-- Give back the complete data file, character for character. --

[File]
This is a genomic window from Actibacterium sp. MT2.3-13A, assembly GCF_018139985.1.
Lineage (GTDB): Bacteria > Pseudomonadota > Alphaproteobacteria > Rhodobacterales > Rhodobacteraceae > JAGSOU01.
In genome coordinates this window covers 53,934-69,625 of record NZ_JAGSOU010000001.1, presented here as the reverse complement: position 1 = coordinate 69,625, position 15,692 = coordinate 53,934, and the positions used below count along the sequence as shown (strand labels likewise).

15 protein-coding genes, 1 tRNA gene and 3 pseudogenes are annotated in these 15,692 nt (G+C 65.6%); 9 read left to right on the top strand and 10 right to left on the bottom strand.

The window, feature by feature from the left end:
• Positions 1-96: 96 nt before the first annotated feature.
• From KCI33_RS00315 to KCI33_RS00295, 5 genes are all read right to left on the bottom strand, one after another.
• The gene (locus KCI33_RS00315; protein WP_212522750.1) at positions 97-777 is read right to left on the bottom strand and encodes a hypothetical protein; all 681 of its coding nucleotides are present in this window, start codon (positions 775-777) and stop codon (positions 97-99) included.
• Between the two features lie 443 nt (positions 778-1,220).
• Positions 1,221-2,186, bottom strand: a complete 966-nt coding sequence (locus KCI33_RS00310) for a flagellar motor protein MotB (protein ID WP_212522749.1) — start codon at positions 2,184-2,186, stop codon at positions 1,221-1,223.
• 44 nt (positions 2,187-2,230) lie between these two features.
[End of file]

This is a genomic window from Actibacterium sp. MT2.3-13A, assembly GCF_018139985.1.
Lineage (GTDB): Bacteria > Pseudomonadota > Alphaproteobacteria > Rhodobacterales > Rhodobacteraceae > JAGSOU01.
In genome coordinates this window covers 53,934-69,625 of record NZ_JAGSOU010000001.1, presented here as the reverse complement: position 1 = coordinate 69,625, position 15,692 = coordinate 53,934, and the positions used below count along the sequence as shown (strand labels likewise).

15 protein-coding genes, 1 tRNA gene and 3 pseudogenes are annotated in these 15,692 nt (G+C 65.6%); 9 read left to right on the top strand and 10 right to left on the bottom strand.

The window, feature by feature from the left end:
• Positions 1-96: 96 nt before the first annotated feature.
• From KCI33_RS00315 to KCI33_RS00295, 5 genes are all read right to left on the bottom strand, one after another.
• The gene (locus KCI33_RS00315; protein WP_212522750.1) at positions 97-777 is read right to left on the bottom strand and encodes a hypothetical protein; all 681 of its coding nucleotides are present in this window, start codon (positions 775-777) and stop codon (positions 97-99) included.
• Between the two features lie 443 nt (positions 778-1,220).
• Positions 1,221-2,186, bottom strand: a complete 966-nt coding sequence (locus KCI33_RS00310) for a flagellar motor protein MotB (protein ID WP_212522749.1) — start codon at positions 2,184-2,186, stop codon at positions 1,221-1,223.
• 44 nt (positions 2,187-2,230) lie between these two features.